Bluetooth to PA (Sound System) Interface

In recent years I had a need to provide music from an event coordinator's Iphone for a beauty pageant. They wanted to play different types of music at certain times during the performance of the pageant. As the sound man, I usually obtained the songs from flash drive or CD from the coordinators and a list of songs and when to play them. But times have changed and last minute changes to the performance, music and lists, made it difficult for me to insert and fade up and down songs at the right time during the performance and the last thing you want to do is play the wrong music at the wrong time. I found it was easy for them to play the songs from their own Ipod or Iphone at the precise times they wanted and all I had to do was fade it down when the announcer spoke. They plugged a special cable (Magic Cable) from their player into my wireless Sennheiser belt pack transmitter and they could play the songs right on the stage at the proper time.

They could also move around on stage without being tethered to my system. More recently, newer Iphones now use Coursin Lightning™ or other outputs. Keeping adapter cables for many types of mp3/music players had become a challenge.

Newer Iphones and Androids have Bluetooth capabilities. So I thought it was a simple task for them to just wirelessly play their songs with no other cable/adapter/beltpacks and all I had to do was have them pair their phone to a Bluetooth receiver somewhere on the stage that interfaced with my audio snake or wireless transmitter. Simple. Yes? No!

As of this posting I have not been able to find any Bluetooth receiver with a 3.5mm output jack that I could tap into. I went to Best Buy, Walmart, etc. to find a suitable Bluetooth receiver. There were none. Not one receiver had a 3.5mm jack that would mute the Bluetooth speaker and send the audio to my system. Any 3.5mm jacks on the units I evaluated were audio inputs and not outputs. The inputs were for using external mics for speakerphone usage only.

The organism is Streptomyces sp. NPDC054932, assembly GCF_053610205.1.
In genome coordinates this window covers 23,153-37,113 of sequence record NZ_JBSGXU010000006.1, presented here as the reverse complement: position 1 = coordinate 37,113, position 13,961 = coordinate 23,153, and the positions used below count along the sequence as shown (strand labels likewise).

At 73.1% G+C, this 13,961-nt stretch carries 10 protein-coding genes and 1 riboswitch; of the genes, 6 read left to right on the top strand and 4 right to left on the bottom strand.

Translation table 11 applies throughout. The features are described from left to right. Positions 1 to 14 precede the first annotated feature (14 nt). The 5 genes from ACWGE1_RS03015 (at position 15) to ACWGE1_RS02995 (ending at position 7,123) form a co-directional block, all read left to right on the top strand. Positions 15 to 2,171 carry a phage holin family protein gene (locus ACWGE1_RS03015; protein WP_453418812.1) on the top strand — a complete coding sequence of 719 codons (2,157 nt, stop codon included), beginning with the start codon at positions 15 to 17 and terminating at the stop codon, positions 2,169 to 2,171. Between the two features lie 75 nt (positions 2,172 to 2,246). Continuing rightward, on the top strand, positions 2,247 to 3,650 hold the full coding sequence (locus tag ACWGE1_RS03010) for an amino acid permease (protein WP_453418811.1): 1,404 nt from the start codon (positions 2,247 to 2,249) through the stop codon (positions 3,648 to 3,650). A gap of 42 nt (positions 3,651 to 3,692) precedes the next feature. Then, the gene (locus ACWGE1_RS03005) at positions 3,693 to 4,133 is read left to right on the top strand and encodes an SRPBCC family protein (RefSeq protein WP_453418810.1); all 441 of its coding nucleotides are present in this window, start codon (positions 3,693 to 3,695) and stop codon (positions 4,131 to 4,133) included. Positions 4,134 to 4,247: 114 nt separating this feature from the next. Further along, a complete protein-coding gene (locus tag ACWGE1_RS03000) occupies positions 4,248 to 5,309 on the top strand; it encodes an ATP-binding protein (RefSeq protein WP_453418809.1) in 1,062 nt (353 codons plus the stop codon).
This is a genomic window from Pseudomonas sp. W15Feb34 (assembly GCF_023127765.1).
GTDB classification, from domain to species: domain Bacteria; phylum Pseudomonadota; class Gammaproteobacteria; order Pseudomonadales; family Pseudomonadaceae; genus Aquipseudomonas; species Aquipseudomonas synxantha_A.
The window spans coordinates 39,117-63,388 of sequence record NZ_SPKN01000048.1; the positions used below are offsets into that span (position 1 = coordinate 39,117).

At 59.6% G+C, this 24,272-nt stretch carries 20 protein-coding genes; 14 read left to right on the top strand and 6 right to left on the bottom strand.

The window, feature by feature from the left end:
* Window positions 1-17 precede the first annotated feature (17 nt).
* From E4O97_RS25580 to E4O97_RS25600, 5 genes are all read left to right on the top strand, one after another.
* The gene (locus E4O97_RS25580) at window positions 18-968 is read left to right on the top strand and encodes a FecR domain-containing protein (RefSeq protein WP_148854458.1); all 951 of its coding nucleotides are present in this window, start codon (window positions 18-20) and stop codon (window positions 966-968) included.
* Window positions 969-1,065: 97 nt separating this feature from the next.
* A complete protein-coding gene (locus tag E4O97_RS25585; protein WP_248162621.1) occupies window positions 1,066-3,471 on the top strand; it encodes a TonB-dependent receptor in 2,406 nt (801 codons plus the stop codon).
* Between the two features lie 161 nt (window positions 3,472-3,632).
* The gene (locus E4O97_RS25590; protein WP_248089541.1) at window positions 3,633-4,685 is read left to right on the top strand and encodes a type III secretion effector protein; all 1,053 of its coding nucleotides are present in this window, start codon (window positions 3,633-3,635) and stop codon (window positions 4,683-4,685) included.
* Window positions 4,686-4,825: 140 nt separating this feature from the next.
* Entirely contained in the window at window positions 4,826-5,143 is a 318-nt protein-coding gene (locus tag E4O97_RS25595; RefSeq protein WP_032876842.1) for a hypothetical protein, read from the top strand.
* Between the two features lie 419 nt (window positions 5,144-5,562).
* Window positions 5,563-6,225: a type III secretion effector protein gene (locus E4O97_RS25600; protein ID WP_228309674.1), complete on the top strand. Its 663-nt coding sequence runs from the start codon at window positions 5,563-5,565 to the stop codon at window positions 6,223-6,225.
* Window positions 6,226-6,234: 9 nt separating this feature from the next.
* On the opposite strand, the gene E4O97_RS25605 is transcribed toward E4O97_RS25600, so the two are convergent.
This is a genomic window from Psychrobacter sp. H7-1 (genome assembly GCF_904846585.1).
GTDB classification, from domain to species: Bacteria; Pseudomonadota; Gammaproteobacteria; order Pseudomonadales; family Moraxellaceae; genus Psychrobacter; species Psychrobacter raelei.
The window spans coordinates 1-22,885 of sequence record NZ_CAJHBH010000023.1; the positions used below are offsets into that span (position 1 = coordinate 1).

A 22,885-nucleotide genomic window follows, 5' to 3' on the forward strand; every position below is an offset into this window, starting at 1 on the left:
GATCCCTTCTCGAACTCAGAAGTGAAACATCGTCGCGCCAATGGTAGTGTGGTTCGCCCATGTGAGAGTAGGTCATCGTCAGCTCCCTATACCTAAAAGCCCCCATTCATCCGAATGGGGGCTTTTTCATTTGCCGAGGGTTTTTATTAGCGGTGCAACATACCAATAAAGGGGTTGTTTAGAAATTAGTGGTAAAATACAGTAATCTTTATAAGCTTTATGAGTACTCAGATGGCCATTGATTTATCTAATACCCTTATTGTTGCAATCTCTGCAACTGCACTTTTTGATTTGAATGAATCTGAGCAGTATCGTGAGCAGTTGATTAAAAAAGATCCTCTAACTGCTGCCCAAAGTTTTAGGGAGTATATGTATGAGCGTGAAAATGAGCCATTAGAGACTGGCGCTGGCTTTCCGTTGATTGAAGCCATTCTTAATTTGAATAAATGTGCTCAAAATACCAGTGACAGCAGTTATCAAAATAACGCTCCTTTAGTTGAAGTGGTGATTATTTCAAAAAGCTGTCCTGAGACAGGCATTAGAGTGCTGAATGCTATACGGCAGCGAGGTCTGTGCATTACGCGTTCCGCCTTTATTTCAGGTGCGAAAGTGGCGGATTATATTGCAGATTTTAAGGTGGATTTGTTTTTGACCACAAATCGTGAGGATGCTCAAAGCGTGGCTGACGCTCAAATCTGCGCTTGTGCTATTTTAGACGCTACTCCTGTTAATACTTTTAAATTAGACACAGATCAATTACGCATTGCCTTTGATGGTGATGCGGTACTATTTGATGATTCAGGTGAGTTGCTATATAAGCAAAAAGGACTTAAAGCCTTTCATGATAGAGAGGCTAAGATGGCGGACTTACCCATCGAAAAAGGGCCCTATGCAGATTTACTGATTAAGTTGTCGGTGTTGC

This became a challenge to me. So I decided to modify a low cost waterproof Bluetooth speaker and insert a 3.5mm jack to mute the speaker and send the audio out of the new jack. I found a $39 Sony SRS-XB10 Bluetooth unit that had a 12 hour rechargeable battery life and in clear space could work about 25 or so feet reliably.

My first task was to open the case and inspect where I could tap into the speaker. I found that I could peel off the rubber base, and remove four #1 Phillips screws hidden behind some white silicone caulk.

Once the screws were removed I pried open the base to expose the circuitboard. The base cover is actually part of the speaker acoustics so be careful in keeping the integrity of the base.

As noted in the picture below, the two conductor connector (circled) runs to the speaker.

All I needed to do was drill a hole for the new 3 circuit, 3.5mm stereo jack and glue it to the case. Of course this defeats the waterproof feature but that wasn't a concern of mine.

I wired the jack, obviously mono audio so it could still be used as designed with the speaker functioning and for test purposes.

If your not sure a 3.5mm plug will be a 2 ckt mono or 3 ckt stereo plug you can use the drawing below with the additional resistor in the ring circuit. This will protect the output stage from a direct short if a 2 ckt mono plug is inserted.

When you insert a plug into the new jack, the speaker mutes and the tip and sleeve (even though mono) provides sufficient audio to run to my sound system via a direct box or wireless beltpack. Just remember you cannot use a mono jack because it will short the sleeve output to ground. Always use a 3.5mm stereo (3 circuit) plug so you don't short the output.

This mod has allowed me to successfully pair a customer's Bluetooth device to my system without physically touching anything in my system.

One word of caution, be aware the equalization may have to be adjusted on your mixer to roll off some of the highs and lows. This is because the inefficiency of the internal speaker has to be compensated for by boosting the highs and lows. Not a significant problem but you should be aware of it. Also be careful the drill bit doesn't come into contact with any parts mounted on circuitboard when drilling from the outside.

I'm still looking to see if they will eventually come up with an off the shelf unit but I'm not holding my breath.

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